This year, with the revision of the TTMAC Tile Installation Manual, it was decided to withdraw use of ASTM C1028 for slip resistance and acknowledge a new test that has been ratified and referenced in ANSI A137.1-2011, American National Standards Specifications for Ceramic Tile. This new test method—which has been designated as the dynamic co-efficient of friction (DCOF) Acutest—employs the BOT 3000, a type of testing apparatus that measures parameters in the field of tribology, such as frictional forces, co-efficient of friction, and effects of lubrication.
In the past, using the ASTM C1028 test method, the recommended SCOF was 0.5 wet as recognized by the revised TTMAC Tile Installation Manual. Now, employing the new BOT 3000 testing apparatus, the designated threshold value of 0.42 or greater has been designated for interior spaces expected to be walked on when wet. To determine whether a specific tile or stone will meet this criterion, TTMAC or another third party can conduct this test at a nominal charge.
Benches and floor panels
Benches are a desirable and popular feature in barrier-free showers as they allow the user to sit in comfort and safety while bathing. This design feature has been aided by the availability of prefabricated benches made of solid EPS blocks, or assembled-in-place extruded polystyrene (XPS) or EPS foam panels. Both versions allow for benches to be configured in many dimensions that are 100 per cent waterproof and require neither framing nor an elaborate fastening system.
A final new technology available for barrier-free bathrooms is prefabricated floor panels that are made with one, two, or four slopes. Typically, these EPS products are not only user-friendly, but also contribute additional benefits. The reality is utilizing a pre-sloped shower panel makes it simple to create a flat and plumb surface to reduce the possibility of lippage and ‘bird baths’ in the floor surface of the bathroom.
For example, because they are made of a thermal-resistant material with an R-value of approximately 4 per 25 mm (1 in.) of thickness, the tile has some insulation so it is not as cold as being bonded to a mortar-bed or concrete slab. Additionally, the weight is substantially reduced versus a mortar bed or concrete levelling bed, which weighs approximately 80 kg/m2 (16 lb/sf) at 38 mm (1 ½ in.). Depending on the density of the XPS panel, there are also sound attenuation contributions. For wood-frame construction, the National Building Code of Canada (NBC) requires a minimum of 48.82 kg/m2 (10 lb/sf) dead load and 195.29 kg/m2 (40 lb/sf) live load, so the saving in weight by using a prefabricated shower tray can eliminate the need to add extra reinforcement such as blocking or an additional I-joist.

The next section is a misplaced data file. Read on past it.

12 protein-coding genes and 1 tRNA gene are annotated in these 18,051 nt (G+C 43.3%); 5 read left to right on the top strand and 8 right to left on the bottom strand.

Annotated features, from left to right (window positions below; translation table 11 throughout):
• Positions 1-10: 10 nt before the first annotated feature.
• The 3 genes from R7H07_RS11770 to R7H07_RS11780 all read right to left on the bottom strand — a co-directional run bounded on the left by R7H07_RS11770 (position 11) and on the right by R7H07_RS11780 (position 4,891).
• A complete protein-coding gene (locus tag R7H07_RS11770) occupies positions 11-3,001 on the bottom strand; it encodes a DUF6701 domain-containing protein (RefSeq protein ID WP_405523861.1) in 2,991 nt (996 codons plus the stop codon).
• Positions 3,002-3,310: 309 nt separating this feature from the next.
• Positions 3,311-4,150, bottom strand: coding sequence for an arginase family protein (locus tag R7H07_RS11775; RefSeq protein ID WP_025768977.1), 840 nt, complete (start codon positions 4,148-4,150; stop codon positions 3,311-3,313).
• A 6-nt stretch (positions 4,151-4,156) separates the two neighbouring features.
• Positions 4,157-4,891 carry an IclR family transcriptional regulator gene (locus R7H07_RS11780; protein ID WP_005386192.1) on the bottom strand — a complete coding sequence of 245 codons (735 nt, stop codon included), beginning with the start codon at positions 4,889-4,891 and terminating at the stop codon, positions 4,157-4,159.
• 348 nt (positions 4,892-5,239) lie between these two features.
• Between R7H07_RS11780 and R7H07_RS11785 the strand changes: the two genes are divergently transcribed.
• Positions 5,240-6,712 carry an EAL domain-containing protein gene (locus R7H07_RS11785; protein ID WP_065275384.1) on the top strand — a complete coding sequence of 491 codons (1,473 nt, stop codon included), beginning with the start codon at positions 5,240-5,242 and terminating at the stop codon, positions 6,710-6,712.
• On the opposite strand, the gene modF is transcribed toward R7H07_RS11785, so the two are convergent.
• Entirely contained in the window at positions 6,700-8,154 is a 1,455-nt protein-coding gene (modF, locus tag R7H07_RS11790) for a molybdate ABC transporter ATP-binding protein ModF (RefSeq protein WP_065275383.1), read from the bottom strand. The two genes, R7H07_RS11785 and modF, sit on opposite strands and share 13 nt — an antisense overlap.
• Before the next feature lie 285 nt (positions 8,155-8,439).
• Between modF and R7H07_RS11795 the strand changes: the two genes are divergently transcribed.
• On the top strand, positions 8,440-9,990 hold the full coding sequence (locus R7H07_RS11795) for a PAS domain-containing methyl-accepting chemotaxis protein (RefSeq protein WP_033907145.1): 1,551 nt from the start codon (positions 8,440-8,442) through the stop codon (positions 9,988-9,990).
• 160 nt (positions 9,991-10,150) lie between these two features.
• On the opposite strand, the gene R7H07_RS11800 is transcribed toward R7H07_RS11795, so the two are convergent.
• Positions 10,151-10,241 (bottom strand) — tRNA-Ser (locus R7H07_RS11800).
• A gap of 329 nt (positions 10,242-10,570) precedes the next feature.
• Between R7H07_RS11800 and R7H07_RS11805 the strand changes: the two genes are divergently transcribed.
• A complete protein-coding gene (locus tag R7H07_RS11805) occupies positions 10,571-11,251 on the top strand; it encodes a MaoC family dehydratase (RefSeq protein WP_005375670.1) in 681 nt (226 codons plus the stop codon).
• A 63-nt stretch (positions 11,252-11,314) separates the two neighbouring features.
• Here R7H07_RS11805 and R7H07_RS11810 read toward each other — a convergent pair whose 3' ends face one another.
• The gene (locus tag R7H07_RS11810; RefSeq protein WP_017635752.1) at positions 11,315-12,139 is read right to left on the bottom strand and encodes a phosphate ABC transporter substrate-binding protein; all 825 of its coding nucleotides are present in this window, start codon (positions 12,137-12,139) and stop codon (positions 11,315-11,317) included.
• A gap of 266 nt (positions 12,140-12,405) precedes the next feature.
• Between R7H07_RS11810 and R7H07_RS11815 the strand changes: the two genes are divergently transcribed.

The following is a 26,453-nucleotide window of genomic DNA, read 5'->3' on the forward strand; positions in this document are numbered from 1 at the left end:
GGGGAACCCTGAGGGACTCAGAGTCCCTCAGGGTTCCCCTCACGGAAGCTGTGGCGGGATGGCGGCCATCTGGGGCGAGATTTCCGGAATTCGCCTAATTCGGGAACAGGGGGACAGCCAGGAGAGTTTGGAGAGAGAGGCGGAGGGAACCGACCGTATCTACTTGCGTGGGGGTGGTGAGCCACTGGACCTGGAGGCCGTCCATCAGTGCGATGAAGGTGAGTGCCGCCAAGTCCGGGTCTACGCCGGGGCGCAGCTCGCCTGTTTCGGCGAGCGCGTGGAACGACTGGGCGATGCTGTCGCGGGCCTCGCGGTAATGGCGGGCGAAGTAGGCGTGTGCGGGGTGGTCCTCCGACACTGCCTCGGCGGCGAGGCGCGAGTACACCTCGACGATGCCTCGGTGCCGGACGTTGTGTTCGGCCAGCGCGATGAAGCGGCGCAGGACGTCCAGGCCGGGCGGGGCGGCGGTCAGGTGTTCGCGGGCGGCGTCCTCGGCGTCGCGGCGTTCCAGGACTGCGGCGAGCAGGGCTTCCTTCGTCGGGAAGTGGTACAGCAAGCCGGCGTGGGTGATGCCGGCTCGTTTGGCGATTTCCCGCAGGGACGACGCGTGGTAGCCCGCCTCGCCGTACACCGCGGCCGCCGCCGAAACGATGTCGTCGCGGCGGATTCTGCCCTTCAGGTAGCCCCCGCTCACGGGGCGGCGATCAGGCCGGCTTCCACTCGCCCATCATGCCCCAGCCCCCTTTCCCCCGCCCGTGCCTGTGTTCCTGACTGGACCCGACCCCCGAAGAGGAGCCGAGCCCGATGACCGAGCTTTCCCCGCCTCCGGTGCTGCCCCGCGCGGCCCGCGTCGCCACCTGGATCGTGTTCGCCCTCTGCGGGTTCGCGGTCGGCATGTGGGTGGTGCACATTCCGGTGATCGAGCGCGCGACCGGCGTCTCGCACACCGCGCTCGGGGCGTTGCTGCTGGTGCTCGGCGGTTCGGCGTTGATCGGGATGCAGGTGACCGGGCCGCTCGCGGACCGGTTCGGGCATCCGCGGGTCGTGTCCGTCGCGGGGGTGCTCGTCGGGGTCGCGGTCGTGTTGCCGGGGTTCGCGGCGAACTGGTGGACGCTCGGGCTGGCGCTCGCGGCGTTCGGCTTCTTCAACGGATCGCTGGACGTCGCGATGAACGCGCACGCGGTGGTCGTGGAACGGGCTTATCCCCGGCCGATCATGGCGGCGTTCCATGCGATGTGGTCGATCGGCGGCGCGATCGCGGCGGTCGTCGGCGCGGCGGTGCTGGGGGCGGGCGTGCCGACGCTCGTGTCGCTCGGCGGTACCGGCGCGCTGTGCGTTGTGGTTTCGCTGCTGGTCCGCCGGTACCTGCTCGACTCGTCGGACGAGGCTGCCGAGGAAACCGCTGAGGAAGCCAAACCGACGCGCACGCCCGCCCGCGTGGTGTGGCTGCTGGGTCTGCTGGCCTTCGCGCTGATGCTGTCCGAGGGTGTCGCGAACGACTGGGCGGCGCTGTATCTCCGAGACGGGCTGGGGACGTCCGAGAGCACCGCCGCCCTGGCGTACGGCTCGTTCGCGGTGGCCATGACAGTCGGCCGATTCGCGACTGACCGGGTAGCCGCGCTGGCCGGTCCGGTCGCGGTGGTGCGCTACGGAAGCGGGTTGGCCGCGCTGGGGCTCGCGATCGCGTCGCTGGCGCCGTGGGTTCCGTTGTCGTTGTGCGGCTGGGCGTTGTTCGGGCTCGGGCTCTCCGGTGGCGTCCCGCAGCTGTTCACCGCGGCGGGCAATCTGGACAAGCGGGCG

Although they can be complicated to construct, with some proper planning and use of new materials such as integrated bonding flange drains, linear drains, prefabricated trays, and EPS wall boards, these types of bathrooms can be more durable. As shown in the photos throughout this article, the ‘next-generation’ bathroom can be both functional and elegant—it is just a matter of recognizing the challenges and executing the solution.
Dale Kempster, CSC, CTC, TTMAC, is the technical director of Schluter-Systems (Canada), and has been with the company for 25 years. He is currently vice-president of the Materials, Methods, and Standards Association (MMSA) in the United States, and was on the Terrazzo, Tile, and Marble Association of Canada’s (TTMAC’s) board of directors for 14 years. Kempster co-chairs the Specifications and Technical Research Committee and is chair of the TTMAC 09 30 00 Tile Installation Manual. He is the current chair of the Canadian Advisory Committee for the International Organization for Standarization (ISO [TC189]). Kempster also co-chairs the MMSA Sound-control Committee and served as co-chairperson of the MMSA Crack-isolation Committee. He is a graduate of the Certified Tile Consultants (CTC) program given by the Ceramic Tile Institute of America (CTIOA). Kempster can be reached via e-mail at email@example.com.